Palestinian shot dead trying to cross into Israel; U.S. bid to shore up truce continues - - Tulsa, OK - News, Weather, Video and Sports - |

Palestinian shot dead trying to cross into Israel; U.S. bid to shore up truce continues

GAZA CITY, Gaza Strip (AP) _ Israeli troops shot and killed a Palestinian trying to sneak over a fence between the Gaza Strip and Israel on Saturday, as a senior American envoy pursued intense international efforts to keep the relative calm and iron out the details of a frail cease-fire.

In Gaza, a leading Islamic militant was detained by Palestinian police, witnesses said, but released hours later. The arrest of activists involved in anti-Israeli attacks is a key Israeli condition for the continuation of the cease-fire.

Also bolstering the truce was the fact that by late Saturday, Israel had still not retaliated for a suicide bombing by the militant Islamic group Hamas that killed two Israeli soldiers in Gaza a day earlier. Israel usually strikes back quickly in the wake of such incidents.

U.S. Assistant Secretary of State William Burns said Saturday after a meeting with Palestinian leader Yasser Arafat that the United States expected both sides to fulfill their commitments to the cease-fire, which was worked out by CIA director George Tenet.

``It's obvious that there can be no military solution to this problem,'' Burns told reporters in the West Bank town of Ramallah. ``It's only through a political process that security can be re-established.''

As part of increased American involvement, Secretary of State Colin Powell is scheduled to visit the region starting Thursday, following Prime Minister Ariel Sharon's visit to Washington.

In a hint of the seriousness of efforts to keep the truce going, Arafat offered an unusually explicit assertion that Jewish settlers should not be targeted by Palestinians.

``I announced a total cease-fire, and the Palestinian leadership accepted it, and it includes all the Israelis,'' Arafat said Saturday on Israel's Channel Two, in response to a question about whether Palestinians were forbidden from firing on settlers under terms of the truce.

At the same time, Arafat aide Saeb Erekat denounced what he called ``settler terror,'' in reference to settlers' attacks on Palestinians. Palestinians regard all Jewish settlements as illegal and have killed more than two dozen settlers in drive-by attacks and roadside shootings during nine months of violence, often drawing retaliation.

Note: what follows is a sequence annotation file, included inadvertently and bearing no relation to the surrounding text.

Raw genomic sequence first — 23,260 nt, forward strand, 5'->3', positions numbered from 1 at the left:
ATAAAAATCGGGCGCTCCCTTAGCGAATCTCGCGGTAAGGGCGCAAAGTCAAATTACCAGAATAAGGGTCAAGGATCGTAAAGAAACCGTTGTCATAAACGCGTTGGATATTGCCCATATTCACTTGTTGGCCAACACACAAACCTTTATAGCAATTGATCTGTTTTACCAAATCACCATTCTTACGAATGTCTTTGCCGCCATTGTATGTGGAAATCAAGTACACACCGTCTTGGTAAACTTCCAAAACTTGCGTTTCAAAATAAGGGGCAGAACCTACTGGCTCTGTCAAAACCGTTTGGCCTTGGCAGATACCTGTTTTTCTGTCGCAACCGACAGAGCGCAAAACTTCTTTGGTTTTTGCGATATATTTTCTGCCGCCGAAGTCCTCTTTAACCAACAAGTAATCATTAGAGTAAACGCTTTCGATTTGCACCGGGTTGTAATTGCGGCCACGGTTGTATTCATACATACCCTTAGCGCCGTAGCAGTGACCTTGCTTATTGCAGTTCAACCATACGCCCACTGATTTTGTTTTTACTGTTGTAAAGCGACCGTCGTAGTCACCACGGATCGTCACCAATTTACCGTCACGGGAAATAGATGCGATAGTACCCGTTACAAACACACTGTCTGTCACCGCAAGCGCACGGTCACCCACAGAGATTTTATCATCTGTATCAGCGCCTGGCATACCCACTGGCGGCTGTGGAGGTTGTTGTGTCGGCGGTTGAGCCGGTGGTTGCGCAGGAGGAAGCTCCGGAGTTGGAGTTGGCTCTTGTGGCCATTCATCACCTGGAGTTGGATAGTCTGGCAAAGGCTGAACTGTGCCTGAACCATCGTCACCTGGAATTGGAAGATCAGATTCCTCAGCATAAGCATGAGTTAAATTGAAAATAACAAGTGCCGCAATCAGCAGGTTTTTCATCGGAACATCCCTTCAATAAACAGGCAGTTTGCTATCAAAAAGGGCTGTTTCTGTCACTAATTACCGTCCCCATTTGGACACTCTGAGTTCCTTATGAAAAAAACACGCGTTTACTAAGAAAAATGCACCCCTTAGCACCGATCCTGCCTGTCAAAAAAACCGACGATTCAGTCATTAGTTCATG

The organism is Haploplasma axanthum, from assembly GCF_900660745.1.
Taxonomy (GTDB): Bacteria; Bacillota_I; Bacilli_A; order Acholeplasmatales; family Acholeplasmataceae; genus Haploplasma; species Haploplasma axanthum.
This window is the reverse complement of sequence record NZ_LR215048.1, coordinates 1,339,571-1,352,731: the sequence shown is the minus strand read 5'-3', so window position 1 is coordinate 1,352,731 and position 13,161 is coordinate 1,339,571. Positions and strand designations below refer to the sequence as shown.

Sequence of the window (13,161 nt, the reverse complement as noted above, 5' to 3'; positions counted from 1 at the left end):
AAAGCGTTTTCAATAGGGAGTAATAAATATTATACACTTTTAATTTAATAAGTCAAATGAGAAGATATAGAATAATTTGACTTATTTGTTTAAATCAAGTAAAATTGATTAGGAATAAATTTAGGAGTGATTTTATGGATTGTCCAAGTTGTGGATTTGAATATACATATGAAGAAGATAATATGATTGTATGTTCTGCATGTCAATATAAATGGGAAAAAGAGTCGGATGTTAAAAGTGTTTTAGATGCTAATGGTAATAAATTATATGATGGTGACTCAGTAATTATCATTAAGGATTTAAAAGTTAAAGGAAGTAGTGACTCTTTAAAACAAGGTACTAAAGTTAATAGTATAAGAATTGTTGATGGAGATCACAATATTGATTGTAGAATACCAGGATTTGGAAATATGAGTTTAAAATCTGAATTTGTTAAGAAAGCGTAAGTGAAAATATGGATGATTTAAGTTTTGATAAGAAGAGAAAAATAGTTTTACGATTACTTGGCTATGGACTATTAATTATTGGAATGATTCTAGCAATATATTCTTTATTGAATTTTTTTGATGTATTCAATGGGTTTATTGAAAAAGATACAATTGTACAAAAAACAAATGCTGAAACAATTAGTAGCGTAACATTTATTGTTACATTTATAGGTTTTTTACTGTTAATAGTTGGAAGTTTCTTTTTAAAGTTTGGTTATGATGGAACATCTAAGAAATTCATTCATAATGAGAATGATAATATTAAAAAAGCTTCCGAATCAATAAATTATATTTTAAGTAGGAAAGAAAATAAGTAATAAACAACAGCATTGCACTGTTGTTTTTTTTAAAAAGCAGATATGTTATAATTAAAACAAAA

Despite the relative lull, violence continued Saturday. Israeli troops killed a Palestinian man _ found to be carrying grenades and a pistol, the army said _ and arrested two others as they tried to climb over a fence into Israel from the Gaza Strip. Hamas confirmed the three had planned an attack.

About 1,500 Hamas activists celebrated the deaths of two Israeli soldiers in a suicide bombing on Friday, parading through the streets of Gaza City in a tribute to the bomber, firing guns in the air and vowing more attacks.

In the West Bank, meanwhile, eight Palestinians were injured by rubber-coated steel bullets and tear gas in clashes Saturday in the village of Aboad north of Ramallah, doctors said. The army said it dispersed a demonstration of about 250 Palestinians in the area.

The army also destroyed four buildings in the area of Rafah along the border between the Gaza Strip and Egypt to clear land and prevent attacks, a military spokesman said. Palestinian officials 17 structures were destroyed and one person was injured.

Palestinian families who fled the bulldozers returned later Saturday to salvage belongings from the remains of their homes. Amal Barhoum, 17, wearing her school uniform, attempted to pry open a cupboard poking out of the rubble.

``I'm trying to find my science book _ I have an exam in it today,'' she said.

The United States hopes to get the Palestinians to arrest those involved in attacks on Israelis. But senior Arafat aide Nabil Shaath said ``there are laws and measures and proofs'' to be observed in such cases.

Underscoring the sensitivity of such arrests, the Palestinian Authority would not confirm the brief detention of Sheik Abdullah Shami, the spiritual leader of the militant Islamic Jihad group, a day after he gave a fiery speech denouncing the cease-fire. But witnesses reported he was picked up by Palestinian police early Saturday.

Hours later, he told The Associated Press he was free but in hiding. A Palestinian security official speaking on condition of anonymity said some people accused of violating the cease-fire had been questioned or detained in the past several days.

Since the outbreak of hostilities in late September, 497 people have been killed on the Palestinian side and 117 on the Israeli side.
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